Nonlinear Landau-Zener tunneling in Majorana’s stellar representation

  • Qiuyi Guo
  • Haodi Liu
  • Tianji Zhou
  • Xu-Zong Chen
  • Biao Wu
Regular Article

Abstract

By representing the evolution of a quantum state with the trajectories of the stars on a Bloch sphere, the Majorana’s stellar representation provides an intuitive way to understand quantum motion in a high dimensional projective Hilbert space. In this work we show that the Majorana’s representation offers a very interesting and intuitive way to understand the nonlinear Landau-Zener tunneling. In particular, the breakdown of adiabaticity in this tunneling phenomenon can be understood as some of the stars never reaching the south pole. We also establish a connection between the Majorana stars in the second quantized model and the single star in the mean field model by using the reduced density matrix.

Graphical abstract

Keywords

Atomic Physics 

References

  1. 1.
    E. Majorana, Nuovo Cimento 57, 43 (1932)CrossRefGoogle Scholar
  2. 2.
    F. Bloch, I.I. Rabi, Rev. Mod. Phys. 17, 237 (1945)ADSCrossRefGoogle Scholar
  3. 3.
    R. Penrose, The Emperor’s New Mind: Concerning Computers, Minds, and the Laws of Physics (Oxford University Press, Oxford, 1990)Google Scholar
  4. 4.
    H.D. Liu, L.B. Fu, Phys. Rev. Lett. 113, 240403 (2014)ADSCrossRefGoogle Scholar
  5. 5.
    S. Tamate, K. Ogawa, M. Kitano, Phys. Rev. A 84, 052114 (2011)ADSCrossRefGoogle Scholar
  6. 6.
    K. Ogawa, S. Tamate, H. Kobayashi, T. Nakanishi, M. Kitano, Phys. Rev. A 91, 062118 (2015)ADSCrossRefGoogle Scholar
  7. 7.
    P. Bruno, Phys. Rev. Lett. 108, 240402 (2012)ADSCrossRefGoogle Scholar
  8. 8.
    Q. Niu, Physics 5, 65 (2012)CrossRefGoogle Scholar
  9. 9.
    T. Bastin, S. Krins, P. Mathonet, M. Godefroid, L. Lamata, E. Solano, Phys. Rev. Lett. 103, 070503 (2009)ADSCrossRefGoogle Scholar
  10. 10.
    P. Ribeiro, R. Mosseri, Phys. Rev. Lett. 106, 180502 (2011)ADSCrossRefGoogle Scholar
  11. 11.
    W. Ganczarek, M. Kuś, K. Życzkowski, Phys. Rev. A 85, 32314 (2012)ADSCrossRefGoogle Scholar
  12. 12.
    D. Stamper-Kurn, M. Ueda, Rev. Mod. Phys. 85, 1191 (2013)ADSCrossRefGoogle Scholar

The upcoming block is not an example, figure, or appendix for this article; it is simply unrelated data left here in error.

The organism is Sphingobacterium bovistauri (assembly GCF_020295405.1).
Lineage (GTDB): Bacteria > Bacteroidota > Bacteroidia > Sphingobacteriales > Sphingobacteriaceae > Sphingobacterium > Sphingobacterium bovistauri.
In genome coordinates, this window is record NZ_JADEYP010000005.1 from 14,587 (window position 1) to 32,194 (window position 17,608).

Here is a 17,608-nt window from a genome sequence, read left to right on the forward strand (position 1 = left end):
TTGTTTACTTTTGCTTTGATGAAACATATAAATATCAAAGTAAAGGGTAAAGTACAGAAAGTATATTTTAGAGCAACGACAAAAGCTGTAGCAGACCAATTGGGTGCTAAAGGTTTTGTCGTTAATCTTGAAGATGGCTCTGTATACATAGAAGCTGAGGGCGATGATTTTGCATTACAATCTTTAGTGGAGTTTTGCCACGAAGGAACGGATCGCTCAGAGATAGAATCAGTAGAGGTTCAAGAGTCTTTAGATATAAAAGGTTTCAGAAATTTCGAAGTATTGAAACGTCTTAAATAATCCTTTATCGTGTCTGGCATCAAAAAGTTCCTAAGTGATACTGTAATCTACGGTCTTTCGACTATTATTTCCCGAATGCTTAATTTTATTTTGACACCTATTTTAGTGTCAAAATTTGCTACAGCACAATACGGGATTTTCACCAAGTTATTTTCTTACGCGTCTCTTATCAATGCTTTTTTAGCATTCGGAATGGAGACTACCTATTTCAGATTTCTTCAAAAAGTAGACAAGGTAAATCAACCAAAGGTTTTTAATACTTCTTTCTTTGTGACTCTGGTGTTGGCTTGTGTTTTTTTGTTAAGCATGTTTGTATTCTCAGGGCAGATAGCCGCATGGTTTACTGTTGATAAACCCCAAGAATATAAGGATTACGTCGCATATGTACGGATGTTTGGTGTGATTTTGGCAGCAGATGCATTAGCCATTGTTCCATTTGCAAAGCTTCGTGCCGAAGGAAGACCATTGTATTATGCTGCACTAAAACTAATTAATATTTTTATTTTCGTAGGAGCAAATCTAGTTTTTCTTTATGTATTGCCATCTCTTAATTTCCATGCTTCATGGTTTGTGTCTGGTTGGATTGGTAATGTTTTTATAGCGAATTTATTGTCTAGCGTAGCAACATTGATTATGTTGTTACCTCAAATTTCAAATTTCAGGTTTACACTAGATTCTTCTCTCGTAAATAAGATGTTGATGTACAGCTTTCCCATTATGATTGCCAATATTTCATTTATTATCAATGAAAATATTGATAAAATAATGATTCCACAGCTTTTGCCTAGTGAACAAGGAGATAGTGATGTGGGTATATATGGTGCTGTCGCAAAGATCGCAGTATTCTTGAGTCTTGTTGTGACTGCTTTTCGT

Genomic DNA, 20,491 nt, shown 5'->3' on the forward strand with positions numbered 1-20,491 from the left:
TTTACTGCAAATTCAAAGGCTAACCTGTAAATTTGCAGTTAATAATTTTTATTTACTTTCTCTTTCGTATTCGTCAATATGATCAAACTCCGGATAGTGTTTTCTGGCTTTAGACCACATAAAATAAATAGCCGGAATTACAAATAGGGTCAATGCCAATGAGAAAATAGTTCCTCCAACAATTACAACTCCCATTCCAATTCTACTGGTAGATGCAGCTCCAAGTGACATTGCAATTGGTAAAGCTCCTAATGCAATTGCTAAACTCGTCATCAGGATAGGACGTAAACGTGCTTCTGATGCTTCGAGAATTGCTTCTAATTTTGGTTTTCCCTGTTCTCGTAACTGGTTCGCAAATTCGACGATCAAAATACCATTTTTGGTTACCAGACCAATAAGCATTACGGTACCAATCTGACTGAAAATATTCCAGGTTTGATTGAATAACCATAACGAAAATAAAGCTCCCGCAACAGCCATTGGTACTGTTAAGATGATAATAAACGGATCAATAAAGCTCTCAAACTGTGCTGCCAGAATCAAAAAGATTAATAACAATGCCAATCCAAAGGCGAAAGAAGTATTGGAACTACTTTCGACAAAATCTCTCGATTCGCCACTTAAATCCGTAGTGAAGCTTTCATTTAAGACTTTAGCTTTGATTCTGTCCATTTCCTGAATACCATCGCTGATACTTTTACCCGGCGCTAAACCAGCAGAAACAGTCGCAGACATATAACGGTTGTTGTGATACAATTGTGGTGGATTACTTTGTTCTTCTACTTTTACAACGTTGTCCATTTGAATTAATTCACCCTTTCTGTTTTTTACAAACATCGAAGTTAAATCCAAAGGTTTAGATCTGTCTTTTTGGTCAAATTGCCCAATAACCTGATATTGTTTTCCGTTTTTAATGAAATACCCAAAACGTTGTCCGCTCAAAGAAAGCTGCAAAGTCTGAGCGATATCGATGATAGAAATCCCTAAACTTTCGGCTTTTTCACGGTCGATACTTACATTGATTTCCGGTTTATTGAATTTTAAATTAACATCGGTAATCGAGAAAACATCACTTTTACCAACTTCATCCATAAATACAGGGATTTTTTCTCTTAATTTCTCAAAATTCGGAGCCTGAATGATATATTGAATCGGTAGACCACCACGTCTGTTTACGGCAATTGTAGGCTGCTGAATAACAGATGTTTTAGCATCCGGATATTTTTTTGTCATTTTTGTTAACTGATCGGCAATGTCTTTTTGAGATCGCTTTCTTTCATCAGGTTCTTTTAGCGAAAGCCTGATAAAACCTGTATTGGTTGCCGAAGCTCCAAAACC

13. 13.
    B. Lian, T.L. Ho, H. Zhai, Phys. Rev. A 85, 051606 (2012)ADSCrossRefGoogle Scholar
  14. 14.
    X.L. Cui, B. Lian, T.L. Ho, B.L. Lev, H. Zhai, Phys. Rev. A 88, 011601(R) (2013)ADSCrossRefGoogle Scholar
  15. 15.
    R. Barnett, D. Podolsky, G. Refael, Phys. Rev. B 80, 024420 (2009)ADSCrossRefGoogle Scholar
  16. 16.
    A. Lamacraft, Phys. Rev. B 81, 184526 (2010)ADSCrossRefGoogle Scholar
  17. 17.
    A.R. Usha Devi, Sudha, A.K. Rajagopal, Quantum Inf. Process. 11, 685 (2012)MathSciNetCrossRefGoogle Scholar
  18. 18.
    P. Ribeiro, J. Vidal, R. Mosseri, Phys. Rev. Lett. 99, 050402 (2007)ADSCrossRefGoogle Scholar
  19. 19.
    P. Ribeiro, J. Vidal, R. Mosseri, Phys. Rev. E 78, 021106 (2008)ADSCrossRefGoogle Scholar
  20. 20.
    B. Wu, Q. Niu, Phys. Rev. A. 61, 023402 (2000)ADSCrossRefGoogle Scholar
  21. 21.
    A.J. Leggett, Rev. Mod. Phys. 73, 307 (2001)ADSCrossRefGoogle Scholar
  22. 22.
    J. Liu, B. Wu, Q. Niu, Phys. Rev. Lett. 90, 170404 (2003)ADSCrossRefGoogle Scholar
  23. 23.
    B. Wu, Q. Niu, New J. Phys. 5, 104 (2003)ADSCrossRefGoogle Scholar
  24. 24.
    Y.A. Chen, S.D. Huber, S. Trotzky, I. Bloch, E. Altman, Nat. Phys. 7, 61 (2011)CrossRefGoogle Scholar
  25. 25.
    M. Jona-Lasinio, O. Morsch, M. Cristiani, N. Malossi, J.H. Müller, E. Courtade, M. Anderlini, E. Arimondo, Phys. Rev. Lett. 91, 230406 (2003)ADSCrossRefGoogle Scholar
  26. 26.
    A. Leggett, Rev. Mod. Phys. 73, 307 (2001)ADSCrossRefGoogle Scholar

Copyright information

© EDP Sciences, SIF, Springer-Verlag Berlin Heidelberg 2016

Authors and Affiliations

  • Qiuyi Guo
    • 1
  • Haodi Liu
    • 2
  • Tianji Zhou
    • 3
  • Xu-Zong Chen
    • 1
  • Biao Wu
    • 4
    • 5
    • 6
    • 7
  1. 1.Institution of Quantum Electronics, School of Electronics Engineering & Computer Science, Peking UniversityBeijingChina
  2. 2.Center of Quantum Sciences and School of Physics, Northeast Normal UniversityChangchunChina
  3. 3.Department of Materials Science and EngineeringRensselaer Polytechnic InstituteTroyUSA
  4. 4.International Center for Quantum Materials, Peking UniversityBeijingChina
  5. 5.Collaborative Innovation Center of Quantum MatterBeijingChina
  6. 6.Wilczek Quantum Center, College of Science, Zhejiang University of TechnologyHangzhouChina
  7. 7.Synergetic Innovation Center for Quantum Effects and Applications, Hunan Normal UniversityChangshaChina

Personalised recommendations